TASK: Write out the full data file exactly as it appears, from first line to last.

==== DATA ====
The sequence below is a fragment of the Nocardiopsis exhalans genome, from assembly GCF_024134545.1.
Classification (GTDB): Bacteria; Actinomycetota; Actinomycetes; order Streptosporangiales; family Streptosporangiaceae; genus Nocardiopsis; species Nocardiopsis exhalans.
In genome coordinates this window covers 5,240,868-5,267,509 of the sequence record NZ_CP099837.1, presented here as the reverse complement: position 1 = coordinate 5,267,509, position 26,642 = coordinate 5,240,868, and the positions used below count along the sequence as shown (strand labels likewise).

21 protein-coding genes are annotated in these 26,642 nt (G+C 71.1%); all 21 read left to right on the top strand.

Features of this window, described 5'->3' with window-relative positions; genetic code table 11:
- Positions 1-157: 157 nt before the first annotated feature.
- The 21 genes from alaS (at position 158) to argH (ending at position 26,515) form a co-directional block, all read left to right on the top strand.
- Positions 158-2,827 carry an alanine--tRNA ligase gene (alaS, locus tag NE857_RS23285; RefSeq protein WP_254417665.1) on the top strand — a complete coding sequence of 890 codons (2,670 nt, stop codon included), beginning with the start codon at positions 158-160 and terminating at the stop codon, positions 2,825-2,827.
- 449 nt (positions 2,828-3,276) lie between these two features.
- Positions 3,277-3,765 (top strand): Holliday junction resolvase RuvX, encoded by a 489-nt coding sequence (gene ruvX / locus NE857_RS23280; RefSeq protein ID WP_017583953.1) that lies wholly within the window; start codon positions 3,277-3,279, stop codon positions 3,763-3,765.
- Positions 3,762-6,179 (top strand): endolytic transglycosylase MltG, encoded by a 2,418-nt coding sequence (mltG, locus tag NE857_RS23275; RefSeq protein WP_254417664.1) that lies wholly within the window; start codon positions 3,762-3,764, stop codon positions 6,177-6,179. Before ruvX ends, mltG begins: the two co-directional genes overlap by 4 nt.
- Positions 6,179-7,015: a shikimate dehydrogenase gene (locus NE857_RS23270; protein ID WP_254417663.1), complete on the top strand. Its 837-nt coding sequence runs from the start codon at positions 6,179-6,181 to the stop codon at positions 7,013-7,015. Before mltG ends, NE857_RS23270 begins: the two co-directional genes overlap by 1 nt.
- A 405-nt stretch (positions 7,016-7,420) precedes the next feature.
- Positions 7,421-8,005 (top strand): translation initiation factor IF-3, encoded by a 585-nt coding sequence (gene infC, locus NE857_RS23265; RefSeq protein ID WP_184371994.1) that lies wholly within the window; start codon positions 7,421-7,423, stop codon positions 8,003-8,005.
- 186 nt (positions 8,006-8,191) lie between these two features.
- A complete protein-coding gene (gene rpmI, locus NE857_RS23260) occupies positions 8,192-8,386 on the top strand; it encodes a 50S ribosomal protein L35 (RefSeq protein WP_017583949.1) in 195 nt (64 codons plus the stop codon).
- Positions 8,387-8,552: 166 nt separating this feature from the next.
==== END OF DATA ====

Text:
The sequence below is a fragment of the Nocardiopsis exhalans genome, from assembly GCF_024134545.1.
Classification (GTDB): Bacteria; Actinomycetota; Actinomycetes; order Streptosporangiales; family Streptosporangiaceae; genus Nocardiopsis; species Nocardiopsis exhalans.
In genome coordinates this window covers 5,240,868-5,267,509 of the sequence record NZ_CP099837.1, presented here as the reverse complement: position 1 = coordinate 5,267,509, position 26,642 = coordinate 5,240,868, and the positions used below count along the sequence as shown (strand labels likewise).

21 protein-coding genes are annotated in these 26,642 nt (G+C 71.1%); all 21 read left to right on the top strand.

Features of this window, described 5'->3' with window-relative positions; genetic code table 11:
- Positions 1-157: 157 nt before the first annotated feature.
- The 21 genes from alaS (at position 158) to argH (ending at position 26,515) form a co-directional block, all read left to right on the top strand.
- Positions 158-2,827 carry an alanine--tRNA ligase gene (alaS, locus tag NE857_RS23285; RefSeq protein WP_254417665.1) on the top strand — a complete coding sequence of 890 codons (2,670 nt, stop codon included), beginning with the start codon at positions 158-160 and terminating at the stop codon, positions 2,825-2,827.
- 449 nt (positions 2,828-3,276) lie between these two features.
- Positions 3,277-3,765 (top strand): Holliday junction resolvase RuvX, encoded by a 489-nt coding sequence (gene ruvX / locus NE857_RS23280; RefSeq protein ID WP_017583953.1) that lies wholly within the window; start codon positions 3,277-3,279, stop codon positions 3,763-3,765.
- Positions 3,762-6,179 (top strand): endolytic transglycosylase MltG, encoded by a 2,418-nt coding sequence (mltG, locus tag NE857_RS23275; RefSeq protein WP_254417664.1) that lies wholly within the window; start codon positions 3,762-3,764, stop codon positions 6,177-6,179. Before ruvX ends, mltG begins: the two co-directional genes overlap by 4 nt.
- Positions 6,179-7,015: a shikimate dehydrogenase gene (locus NE857_RS23270; protein ID WP_254417663.1), complete on the top strand. Its 837-nt coding sequence runs from the start codon at positions 6,179-6,181 to the stop codon at positions 7,013-7,015. Before mltG ends, NE857_RS23270 begins: the two co-directional genes overlap by 1 nt.
- A 405-nt stretch (positions 7,016-7,420) precedes the next feature.
- Positions 7,421-8,005 (top strand): translation initiation factor IF-3, encoded by a 585-nt coding sequence (gene infC, locus NE857_RS23265; RefSeq protein ID WP_184371994.1) that lies wholly within the window; start codon positions 7,421-7,423, stop codon positions 8,003-8,005.
- 186 nt (positions 8,006-8,191) lie between these two features.
- A complete protein-coding gene (gene rpmI, locus NE857_RS23260) occupies positions 8,192-8,386 on the top strand; it encodes a 50S ribosomal protein L35 (RefSeq protein WP_017583949.1) in 195 nt (64 codons plus the stop codon).
- Positions 8,387-8,552: 166 nt separating this feature from the next.